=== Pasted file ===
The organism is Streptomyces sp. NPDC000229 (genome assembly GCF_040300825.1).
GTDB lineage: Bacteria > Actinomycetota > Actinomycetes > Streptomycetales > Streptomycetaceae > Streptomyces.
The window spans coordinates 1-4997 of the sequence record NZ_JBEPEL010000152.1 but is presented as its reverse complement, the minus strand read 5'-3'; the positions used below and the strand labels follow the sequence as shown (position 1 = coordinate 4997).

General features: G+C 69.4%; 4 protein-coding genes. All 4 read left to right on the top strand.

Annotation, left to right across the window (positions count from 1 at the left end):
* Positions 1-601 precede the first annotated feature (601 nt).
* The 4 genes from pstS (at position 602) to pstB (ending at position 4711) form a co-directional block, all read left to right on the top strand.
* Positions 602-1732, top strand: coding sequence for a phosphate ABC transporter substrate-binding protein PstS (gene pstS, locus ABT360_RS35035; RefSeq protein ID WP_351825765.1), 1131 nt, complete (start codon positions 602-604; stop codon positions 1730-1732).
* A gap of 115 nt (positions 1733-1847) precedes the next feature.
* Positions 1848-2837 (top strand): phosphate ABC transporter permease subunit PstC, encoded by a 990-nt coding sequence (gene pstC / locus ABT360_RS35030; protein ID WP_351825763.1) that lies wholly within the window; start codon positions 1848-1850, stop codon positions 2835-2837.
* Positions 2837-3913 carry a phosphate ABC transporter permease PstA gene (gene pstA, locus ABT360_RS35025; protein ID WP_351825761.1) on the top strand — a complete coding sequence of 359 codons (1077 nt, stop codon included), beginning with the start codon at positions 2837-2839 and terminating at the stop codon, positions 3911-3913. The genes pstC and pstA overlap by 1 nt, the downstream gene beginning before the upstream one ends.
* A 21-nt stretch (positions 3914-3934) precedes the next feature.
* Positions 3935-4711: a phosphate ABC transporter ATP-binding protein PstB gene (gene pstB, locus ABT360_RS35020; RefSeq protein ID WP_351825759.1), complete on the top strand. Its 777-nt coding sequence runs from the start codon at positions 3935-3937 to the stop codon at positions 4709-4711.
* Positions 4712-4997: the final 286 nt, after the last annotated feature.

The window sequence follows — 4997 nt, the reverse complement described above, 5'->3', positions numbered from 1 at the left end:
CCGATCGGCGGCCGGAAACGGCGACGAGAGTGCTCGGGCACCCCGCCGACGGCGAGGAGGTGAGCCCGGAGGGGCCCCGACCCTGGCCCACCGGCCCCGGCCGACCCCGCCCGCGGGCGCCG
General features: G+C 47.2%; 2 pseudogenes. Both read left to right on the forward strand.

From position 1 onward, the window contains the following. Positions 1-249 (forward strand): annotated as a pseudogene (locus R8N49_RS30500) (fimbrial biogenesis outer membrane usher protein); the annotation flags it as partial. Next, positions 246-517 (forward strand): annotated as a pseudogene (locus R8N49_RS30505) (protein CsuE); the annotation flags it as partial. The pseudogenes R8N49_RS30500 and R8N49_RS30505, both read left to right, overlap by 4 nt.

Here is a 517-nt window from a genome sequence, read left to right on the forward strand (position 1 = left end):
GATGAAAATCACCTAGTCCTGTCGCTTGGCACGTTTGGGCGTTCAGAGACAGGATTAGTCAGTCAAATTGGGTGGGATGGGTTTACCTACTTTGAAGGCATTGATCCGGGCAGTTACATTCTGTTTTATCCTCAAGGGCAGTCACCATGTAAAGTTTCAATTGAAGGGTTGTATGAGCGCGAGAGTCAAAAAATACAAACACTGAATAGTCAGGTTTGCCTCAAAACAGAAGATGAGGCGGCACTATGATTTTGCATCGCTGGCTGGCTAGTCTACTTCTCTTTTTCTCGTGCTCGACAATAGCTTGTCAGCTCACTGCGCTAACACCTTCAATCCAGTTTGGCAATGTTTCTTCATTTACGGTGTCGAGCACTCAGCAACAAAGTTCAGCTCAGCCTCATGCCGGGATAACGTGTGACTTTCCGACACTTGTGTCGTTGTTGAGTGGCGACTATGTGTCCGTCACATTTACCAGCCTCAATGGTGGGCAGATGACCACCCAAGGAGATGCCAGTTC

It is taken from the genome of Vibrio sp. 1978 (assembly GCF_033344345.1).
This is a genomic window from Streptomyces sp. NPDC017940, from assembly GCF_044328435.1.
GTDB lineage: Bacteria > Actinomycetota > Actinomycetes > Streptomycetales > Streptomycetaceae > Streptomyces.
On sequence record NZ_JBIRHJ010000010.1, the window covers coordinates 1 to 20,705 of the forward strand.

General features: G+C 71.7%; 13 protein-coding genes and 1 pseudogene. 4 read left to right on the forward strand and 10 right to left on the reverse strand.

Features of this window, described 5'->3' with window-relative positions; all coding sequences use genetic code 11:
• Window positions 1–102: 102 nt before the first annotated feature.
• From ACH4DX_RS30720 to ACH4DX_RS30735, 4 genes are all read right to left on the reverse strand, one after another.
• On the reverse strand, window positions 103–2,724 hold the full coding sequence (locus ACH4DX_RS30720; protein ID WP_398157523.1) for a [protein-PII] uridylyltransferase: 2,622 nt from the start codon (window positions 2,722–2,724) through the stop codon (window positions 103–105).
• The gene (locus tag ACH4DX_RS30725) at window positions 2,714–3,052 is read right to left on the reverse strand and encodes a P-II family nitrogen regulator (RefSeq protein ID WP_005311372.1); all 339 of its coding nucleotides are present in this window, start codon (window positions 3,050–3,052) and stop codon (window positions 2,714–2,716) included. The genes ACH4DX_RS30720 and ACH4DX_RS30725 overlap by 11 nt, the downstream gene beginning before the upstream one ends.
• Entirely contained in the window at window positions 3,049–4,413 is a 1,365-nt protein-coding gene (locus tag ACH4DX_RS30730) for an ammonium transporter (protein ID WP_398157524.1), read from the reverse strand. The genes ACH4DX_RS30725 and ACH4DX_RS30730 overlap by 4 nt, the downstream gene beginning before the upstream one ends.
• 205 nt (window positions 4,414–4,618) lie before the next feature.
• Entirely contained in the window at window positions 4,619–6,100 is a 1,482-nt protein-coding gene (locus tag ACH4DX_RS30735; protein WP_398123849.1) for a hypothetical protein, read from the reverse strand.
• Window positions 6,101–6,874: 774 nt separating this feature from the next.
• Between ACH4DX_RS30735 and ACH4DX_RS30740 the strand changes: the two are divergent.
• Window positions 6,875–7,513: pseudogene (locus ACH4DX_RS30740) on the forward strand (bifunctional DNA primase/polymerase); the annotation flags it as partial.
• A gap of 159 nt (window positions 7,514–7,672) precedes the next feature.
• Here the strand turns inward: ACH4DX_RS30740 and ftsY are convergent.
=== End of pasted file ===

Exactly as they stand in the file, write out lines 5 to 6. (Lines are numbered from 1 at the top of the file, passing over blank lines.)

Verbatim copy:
Annotation, left to right across the window (positions count from 1 at the left end):
* Positions 1-601 precede the first annotated feature (601 nt).